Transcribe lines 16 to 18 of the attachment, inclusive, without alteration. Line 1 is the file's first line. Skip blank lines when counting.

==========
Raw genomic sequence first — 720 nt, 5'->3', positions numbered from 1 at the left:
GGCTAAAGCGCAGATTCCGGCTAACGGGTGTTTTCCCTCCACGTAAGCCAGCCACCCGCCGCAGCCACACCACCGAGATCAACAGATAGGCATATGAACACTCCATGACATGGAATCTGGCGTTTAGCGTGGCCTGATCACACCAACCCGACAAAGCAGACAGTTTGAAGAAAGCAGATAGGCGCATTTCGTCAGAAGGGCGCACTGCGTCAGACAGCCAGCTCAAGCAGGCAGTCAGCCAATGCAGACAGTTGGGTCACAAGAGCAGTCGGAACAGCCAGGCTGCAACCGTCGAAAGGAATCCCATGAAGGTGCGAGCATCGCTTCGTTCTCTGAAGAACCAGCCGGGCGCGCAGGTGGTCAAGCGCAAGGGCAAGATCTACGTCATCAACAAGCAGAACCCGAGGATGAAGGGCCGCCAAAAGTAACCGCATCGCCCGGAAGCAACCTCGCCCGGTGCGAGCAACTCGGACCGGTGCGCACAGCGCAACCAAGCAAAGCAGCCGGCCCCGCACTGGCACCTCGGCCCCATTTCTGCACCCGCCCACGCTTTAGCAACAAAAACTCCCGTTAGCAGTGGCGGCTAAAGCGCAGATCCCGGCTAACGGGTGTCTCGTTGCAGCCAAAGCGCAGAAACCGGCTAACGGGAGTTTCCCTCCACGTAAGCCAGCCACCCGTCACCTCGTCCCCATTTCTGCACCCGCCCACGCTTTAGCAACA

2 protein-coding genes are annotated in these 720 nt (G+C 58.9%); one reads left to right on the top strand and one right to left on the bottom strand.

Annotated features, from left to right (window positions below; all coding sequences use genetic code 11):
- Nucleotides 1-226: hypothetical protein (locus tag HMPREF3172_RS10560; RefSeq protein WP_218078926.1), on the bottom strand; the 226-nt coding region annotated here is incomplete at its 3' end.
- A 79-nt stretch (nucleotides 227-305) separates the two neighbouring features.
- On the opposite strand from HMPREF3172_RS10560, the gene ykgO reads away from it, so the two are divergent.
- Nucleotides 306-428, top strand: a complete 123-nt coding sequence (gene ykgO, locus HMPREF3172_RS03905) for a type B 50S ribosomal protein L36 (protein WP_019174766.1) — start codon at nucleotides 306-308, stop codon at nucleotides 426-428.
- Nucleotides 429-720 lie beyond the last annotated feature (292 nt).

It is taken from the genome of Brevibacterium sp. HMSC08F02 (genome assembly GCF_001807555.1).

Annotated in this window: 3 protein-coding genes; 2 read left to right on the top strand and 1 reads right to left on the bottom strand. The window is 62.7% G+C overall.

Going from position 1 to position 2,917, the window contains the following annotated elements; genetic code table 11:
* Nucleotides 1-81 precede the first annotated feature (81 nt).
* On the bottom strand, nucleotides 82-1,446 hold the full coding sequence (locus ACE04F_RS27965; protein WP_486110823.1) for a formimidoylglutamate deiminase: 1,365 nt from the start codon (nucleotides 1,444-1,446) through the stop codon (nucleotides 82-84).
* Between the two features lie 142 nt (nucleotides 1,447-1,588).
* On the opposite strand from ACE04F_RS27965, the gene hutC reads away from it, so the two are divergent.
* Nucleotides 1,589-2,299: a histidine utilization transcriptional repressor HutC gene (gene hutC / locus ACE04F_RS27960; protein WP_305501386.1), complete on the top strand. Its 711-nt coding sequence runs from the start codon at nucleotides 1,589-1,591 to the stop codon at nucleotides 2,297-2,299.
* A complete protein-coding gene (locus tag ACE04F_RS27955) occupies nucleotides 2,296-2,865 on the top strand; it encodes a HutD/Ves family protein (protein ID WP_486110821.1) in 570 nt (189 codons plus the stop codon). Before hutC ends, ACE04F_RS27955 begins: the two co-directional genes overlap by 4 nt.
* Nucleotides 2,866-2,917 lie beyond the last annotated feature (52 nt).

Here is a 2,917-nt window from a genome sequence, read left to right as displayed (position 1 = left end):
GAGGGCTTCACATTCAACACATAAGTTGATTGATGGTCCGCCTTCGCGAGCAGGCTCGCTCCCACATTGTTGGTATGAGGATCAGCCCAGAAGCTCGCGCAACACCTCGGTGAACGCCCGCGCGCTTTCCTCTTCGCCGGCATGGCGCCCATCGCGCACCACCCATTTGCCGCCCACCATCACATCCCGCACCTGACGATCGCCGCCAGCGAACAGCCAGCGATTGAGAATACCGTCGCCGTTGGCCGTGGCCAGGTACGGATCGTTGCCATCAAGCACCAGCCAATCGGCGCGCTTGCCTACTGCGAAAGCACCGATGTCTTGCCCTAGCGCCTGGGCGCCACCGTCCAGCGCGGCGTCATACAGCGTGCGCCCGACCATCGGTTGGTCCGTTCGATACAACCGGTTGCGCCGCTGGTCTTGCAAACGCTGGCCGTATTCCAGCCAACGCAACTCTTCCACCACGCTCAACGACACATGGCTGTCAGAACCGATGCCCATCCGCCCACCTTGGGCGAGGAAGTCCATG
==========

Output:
* On the opposite strand from ACE04F_RS27965, the gene hutC reads away from it, so the two are divergent.
* Nucleotides 1,589-2,299: a histidine utilization transcriptional repressor HutC gene (gene hutC / locus ACE04F_RS27960; protein WP_305501386.1), complete on the top strand. Its 711-nt coding sequence runs from the start codon at nucleotides 1,589-1,591 to the stop codon at nucleotides 2,297-2,299.
* A complete protein-coding gene (locus tag ACE04F_RS27955) occupies nucleotides 2,296-2,865 on the top strand; it encodes a HutD/Ves family protein (protein ID WP_486110821.1) in 570 nt (189 codons plus the stop codon). Before hutC ends, ACE04F_RS27955 begins: the two co-directional genes overlap by 4 nt.